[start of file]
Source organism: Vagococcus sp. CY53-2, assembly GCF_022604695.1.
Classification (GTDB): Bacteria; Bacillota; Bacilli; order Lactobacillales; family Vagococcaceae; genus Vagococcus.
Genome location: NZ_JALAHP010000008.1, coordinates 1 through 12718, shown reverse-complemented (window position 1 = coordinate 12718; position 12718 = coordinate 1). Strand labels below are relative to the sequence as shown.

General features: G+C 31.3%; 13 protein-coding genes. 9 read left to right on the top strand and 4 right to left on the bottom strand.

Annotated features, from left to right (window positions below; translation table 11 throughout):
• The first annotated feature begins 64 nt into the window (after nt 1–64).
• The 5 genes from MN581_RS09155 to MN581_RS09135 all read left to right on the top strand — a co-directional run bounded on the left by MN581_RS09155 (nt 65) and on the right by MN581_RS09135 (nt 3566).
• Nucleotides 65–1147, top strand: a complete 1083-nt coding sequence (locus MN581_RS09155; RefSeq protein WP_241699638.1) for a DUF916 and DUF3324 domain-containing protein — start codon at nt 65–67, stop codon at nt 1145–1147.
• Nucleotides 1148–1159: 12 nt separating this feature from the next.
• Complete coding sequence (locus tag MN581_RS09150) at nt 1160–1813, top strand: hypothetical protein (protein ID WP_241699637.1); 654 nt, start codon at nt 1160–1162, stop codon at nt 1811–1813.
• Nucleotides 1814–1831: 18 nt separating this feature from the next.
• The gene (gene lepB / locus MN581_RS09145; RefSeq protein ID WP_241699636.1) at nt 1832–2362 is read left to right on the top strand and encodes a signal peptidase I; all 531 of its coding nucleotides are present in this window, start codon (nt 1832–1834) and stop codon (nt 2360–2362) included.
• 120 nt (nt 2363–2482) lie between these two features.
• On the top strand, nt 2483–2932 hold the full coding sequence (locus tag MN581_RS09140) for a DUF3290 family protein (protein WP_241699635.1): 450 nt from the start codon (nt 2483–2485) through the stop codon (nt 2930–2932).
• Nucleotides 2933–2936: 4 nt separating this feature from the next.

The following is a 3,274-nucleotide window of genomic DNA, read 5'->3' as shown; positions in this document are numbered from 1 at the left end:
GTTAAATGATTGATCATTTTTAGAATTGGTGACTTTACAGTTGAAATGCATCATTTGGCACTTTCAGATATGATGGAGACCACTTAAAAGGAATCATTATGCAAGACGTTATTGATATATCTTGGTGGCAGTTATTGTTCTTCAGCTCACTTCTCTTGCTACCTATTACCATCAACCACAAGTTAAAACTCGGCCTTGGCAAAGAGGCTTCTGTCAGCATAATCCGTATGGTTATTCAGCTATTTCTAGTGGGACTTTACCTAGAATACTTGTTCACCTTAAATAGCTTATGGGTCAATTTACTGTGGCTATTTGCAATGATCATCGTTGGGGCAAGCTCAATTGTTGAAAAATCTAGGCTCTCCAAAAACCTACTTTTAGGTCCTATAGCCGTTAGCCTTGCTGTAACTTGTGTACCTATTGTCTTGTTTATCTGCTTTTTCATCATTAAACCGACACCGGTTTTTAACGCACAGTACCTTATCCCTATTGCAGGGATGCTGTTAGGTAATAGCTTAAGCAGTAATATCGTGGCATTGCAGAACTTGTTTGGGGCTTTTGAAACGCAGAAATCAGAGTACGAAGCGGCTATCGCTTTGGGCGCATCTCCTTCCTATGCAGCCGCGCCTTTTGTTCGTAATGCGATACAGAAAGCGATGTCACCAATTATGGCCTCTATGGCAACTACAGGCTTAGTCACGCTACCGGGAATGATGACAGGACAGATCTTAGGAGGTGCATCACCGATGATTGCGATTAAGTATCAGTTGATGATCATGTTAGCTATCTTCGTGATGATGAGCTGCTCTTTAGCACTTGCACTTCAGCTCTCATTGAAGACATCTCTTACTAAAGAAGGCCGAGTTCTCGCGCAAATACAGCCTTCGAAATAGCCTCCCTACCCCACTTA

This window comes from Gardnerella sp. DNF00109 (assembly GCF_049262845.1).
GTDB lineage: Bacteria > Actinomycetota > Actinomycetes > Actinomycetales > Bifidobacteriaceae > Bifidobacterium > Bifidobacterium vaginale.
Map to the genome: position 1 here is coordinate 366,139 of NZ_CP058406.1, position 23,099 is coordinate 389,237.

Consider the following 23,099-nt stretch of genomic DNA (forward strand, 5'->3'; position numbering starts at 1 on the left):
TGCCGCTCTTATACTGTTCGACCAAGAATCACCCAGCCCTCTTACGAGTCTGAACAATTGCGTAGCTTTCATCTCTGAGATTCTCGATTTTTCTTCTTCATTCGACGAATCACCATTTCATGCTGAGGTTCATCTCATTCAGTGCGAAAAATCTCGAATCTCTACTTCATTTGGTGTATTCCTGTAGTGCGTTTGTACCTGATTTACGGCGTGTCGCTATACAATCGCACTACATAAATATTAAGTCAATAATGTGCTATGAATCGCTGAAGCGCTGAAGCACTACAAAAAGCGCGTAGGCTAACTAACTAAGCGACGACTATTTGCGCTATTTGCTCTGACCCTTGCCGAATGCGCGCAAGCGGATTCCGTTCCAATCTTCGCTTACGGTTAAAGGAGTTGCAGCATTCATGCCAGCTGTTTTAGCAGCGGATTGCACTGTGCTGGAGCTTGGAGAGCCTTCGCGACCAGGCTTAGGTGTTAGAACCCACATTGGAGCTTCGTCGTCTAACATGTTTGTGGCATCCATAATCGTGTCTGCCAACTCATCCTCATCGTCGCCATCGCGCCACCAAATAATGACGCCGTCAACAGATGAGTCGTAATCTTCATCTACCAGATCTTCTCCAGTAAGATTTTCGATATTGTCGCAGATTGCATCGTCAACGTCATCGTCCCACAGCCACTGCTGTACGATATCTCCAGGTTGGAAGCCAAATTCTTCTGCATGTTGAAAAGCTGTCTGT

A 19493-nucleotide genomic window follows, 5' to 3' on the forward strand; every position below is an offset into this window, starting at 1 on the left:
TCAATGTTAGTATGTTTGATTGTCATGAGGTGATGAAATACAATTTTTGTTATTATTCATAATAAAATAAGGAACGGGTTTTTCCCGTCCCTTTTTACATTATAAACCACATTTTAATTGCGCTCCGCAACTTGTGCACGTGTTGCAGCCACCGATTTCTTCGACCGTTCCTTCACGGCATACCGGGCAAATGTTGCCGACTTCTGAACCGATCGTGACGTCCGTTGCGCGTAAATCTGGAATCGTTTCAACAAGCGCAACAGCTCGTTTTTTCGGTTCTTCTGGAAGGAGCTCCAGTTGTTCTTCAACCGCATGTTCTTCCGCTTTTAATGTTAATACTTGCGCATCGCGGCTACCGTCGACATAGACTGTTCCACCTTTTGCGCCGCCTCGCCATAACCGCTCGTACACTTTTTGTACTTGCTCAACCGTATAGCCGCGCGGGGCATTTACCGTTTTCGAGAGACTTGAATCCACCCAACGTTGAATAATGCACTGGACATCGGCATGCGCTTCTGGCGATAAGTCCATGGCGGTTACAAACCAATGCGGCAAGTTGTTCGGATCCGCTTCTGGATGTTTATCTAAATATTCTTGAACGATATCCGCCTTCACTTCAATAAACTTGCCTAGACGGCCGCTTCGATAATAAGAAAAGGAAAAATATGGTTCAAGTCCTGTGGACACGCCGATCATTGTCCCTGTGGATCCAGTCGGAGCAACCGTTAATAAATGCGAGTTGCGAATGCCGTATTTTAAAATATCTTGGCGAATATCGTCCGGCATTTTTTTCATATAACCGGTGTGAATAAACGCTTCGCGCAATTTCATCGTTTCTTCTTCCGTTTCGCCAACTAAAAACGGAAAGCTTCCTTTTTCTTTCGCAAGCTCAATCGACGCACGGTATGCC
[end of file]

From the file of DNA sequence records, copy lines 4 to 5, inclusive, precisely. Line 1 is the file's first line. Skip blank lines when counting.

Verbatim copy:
General features: G+C 31.3%; 13 protein-coding genes. 9 read left to right on the top strand and 4 right to left on the bottom strand.

Annotated features, from left to right (window positions below; translation table 11 throughout):